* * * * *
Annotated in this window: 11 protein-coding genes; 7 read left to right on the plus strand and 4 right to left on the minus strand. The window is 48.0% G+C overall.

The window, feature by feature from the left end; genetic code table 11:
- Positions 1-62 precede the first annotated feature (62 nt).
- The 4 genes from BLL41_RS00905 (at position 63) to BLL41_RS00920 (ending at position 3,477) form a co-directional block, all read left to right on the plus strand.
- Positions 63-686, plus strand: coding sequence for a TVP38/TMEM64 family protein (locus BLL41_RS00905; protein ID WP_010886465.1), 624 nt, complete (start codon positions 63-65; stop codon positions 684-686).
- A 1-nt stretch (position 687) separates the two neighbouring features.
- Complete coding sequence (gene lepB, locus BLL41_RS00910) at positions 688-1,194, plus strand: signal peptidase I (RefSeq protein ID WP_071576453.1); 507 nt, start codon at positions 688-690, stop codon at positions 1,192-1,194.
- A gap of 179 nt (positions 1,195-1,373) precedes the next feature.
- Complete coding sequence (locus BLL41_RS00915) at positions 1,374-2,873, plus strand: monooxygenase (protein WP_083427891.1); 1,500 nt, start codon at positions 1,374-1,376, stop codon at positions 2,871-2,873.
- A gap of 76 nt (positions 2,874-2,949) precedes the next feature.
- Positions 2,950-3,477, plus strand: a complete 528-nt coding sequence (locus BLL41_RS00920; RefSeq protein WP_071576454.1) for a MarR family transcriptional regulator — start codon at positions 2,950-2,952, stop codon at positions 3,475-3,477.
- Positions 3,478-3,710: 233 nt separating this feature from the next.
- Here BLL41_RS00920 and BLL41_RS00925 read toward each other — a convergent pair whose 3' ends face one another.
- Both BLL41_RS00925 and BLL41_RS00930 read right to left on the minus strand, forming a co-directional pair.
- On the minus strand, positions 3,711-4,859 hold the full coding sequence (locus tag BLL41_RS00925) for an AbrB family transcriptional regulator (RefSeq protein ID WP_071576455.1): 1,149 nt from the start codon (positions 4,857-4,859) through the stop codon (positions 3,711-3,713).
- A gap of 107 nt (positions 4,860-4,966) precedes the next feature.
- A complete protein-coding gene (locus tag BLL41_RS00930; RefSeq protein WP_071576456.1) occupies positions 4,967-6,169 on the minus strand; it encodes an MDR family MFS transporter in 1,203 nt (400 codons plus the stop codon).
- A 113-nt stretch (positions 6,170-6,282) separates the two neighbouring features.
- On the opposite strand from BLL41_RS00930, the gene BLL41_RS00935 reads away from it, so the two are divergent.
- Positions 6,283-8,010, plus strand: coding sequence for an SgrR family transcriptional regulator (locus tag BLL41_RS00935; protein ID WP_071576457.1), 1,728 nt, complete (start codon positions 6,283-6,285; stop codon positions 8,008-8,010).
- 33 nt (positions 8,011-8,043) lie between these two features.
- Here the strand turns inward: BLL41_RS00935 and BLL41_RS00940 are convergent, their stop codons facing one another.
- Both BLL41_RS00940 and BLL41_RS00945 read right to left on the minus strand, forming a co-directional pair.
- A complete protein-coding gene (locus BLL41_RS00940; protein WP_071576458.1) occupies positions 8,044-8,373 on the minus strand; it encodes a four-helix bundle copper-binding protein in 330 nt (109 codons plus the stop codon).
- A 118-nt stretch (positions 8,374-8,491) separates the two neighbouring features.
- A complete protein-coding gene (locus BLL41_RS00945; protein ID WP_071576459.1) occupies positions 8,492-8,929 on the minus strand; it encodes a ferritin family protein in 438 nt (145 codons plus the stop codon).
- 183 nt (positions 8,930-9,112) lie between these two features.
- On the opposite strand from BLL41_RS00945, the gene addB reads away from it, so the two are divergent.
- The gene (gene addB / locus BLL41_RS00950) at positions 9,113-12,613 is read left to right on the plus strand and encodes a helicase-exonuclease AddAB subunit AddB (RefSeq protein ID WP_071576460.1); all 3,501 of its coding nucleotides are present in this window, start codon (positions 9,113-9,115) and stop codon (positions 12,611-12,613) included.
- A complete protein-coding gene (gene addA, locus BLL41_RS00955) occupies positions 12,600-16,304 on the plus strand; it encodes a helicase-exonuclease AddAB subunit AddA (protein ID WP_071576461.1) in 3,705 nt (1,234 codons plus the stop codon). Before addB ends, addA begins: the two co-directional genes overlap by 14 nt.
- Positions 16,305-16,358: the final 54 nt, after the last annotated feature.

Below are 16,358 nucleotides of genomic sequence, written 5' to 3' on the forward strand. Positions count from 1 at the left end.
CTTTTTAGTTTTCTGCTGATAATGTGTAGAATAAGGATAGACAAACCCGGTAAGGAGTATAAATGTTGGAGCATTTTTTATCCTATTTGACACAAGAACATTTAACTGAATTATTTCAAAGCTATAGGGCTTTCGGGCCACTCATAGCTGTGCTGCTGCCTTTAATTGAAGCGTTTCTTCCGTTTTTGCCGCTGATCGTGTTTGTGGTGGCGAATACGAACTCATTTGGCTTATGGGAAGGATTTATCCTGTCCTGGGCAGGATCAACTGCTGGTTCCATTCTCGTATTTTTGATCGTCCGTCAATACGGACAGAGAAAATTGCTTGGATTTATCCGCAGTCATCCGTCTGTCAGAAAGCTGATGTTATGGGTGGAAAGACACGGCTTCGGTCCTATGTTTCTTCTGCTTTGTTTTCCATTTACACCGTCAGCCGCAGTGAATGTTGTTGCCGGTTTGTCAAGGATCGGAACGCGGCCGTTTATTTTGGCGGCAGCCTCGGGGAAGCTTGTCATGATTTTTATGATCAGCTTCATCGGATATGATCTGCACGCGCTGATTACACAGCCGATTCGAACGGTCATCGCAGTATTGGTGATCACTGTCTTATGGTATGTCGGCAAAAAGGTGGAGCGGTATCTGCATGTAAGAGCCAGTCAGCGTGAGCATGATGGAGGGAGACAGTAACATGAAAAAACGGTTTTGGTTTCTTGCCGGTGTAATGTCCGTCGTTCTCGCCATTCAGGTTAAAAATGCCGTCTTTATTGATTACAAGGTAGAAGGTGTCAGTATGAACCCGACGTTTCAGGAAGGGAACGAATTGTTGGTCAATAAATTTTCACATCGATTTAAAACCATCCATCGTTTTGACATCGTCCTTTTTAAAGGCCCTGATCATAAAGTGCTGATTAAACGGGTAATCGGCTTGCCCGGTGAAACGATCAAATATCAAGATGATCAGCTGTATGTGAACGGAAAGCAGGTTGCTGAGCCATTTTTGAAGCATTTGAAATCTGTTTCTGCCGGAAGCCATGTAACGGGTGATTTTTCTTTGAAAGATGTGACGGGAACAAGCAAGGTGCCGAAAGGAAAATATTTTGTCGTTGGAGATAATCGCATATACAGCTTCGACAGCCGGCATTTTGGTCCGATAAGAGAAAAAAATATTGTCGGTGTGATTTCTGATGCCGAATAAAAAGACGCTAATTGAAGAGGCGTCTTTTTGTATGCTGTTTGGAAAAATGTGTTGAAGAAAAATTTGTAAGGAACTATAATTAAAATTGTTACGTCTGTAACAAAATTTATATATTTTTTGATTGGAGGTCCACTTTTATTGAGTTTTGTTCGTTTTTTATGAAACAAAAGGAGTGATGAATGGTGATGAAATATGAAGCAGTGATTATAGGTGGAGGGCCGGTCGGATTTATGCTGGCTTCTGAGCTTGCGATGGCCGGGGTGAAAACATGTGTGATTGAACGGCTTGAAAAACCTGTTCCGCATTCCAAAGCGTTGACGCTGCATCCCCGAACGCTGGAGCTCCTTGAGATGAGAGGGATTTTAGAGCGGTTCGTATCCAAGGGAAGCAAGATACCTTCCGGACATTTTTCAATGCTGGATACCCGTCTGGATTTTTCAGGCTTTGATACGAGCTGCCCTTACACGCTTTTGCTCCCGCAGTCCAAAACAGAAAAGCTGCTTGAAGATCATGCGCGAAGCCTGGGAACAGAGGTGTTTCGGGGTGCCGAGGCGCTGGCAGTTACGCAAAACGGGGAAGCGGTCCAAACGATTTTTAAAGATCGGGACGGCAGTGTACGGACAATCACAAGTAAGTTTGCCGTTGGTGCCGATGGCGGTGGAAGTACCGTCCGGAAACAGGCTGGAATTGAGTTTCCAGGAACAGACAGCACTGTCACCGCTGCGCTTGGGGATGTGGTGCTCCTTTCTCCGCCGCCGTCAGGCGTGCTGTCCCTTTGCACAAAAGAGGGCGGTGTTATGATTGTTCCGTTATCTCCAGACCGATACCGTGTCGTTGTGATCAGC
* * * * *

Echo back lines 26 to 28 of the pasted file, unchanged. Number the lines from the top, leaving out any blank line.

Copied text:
- A complete protein-coding gene (locus BLL41_RS00945; protein ID WP_071576459.1) occupies positions 8,492-8,929 on the minus strand; it encodes a ferritin family protein in 438 nt (145 codons plus the stop codon).
- 183 nt (positions 8,930-9,112) lie between these two features.
- On the opposite strand from BLL41_RS00945, the gene addB reads away from it, so the two are divergent.